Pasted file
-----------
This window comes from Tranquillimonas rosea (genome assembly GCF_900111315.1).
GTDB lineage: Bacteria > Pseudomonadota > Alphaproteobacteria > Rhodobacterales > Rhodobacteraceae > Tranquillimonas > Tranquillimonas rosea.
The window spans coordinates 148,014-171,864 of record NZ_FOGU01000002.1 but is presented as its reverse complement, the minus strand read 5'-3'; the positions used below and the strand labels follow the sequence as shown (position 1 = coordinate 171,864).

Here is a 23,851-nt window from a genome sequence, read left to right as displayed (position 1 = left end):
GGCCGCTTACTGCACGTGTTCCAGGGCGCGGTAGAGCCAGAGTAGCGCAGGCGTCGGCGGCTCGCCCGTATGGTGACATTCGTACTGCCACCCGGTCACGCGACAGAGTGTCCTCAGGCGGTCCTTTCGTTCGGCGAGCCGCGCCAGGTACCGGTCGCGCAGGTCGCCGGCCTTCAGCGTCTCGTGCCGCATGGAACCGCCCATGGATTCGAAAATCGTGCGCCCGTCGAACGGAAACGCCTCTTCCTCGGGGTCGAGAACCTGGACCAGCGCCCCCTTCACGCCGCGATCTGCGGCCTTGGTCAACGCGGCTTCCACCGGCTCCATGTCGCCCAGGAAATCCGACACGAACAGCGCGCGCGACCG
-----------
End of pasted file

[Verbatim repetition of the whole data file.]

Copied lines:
This window comes from Tranquillimonas rosea (genome assembly GCF_900111315.1).
GTDB lineage: Bacteria > Pseudomonadota > Alphaproteobacteria > Rhodobacterales > Rhodobacteraceae > Tranquillimonas > Tranquillimonas rosea.
The window spans coordinates 148,014-171,864 of record NZ_FOGU01000002.1 but is presented as its reverse complement, the minus strand read 5'-3'; the positions used below and the strand labels follow the sequence as shown (position 1 = coordinate 171,864).

Here is a 23,851-nt window from a genome sequence, read left to right as displayed (position 1 = left end):
GGCCGCTTACTGCACGTGTTCCAGGGCGCGGTAGAGCCAGAGTAGCGCAGGCGTCGGCGGCTCGCCCGTATGGTGACATTCGTACTGCCACCCGGTCACGCGACAGAGTGTCCTCAGGCGGTCCTTTCGTTCGGCGAGCCGCGCCAGGTACCGGTCGCGCAGGTCGCCGGCCTTCAGCGTCTCGTGCCGCATGGAACCGCCCATGGATTCGAAAATCGTGCGCCCGTCGAACGGAAACGCCTCTTCCTCGGGGTCGAGAACCTGGACCAGCGCCCCCTTCACGCCGCGATCTGCGGCCTTGGTCAACGCGGCTTCCACCGGCTCCATGTCGCCCAGGAAATCCGACACGAACAGCGCGCGCGACCG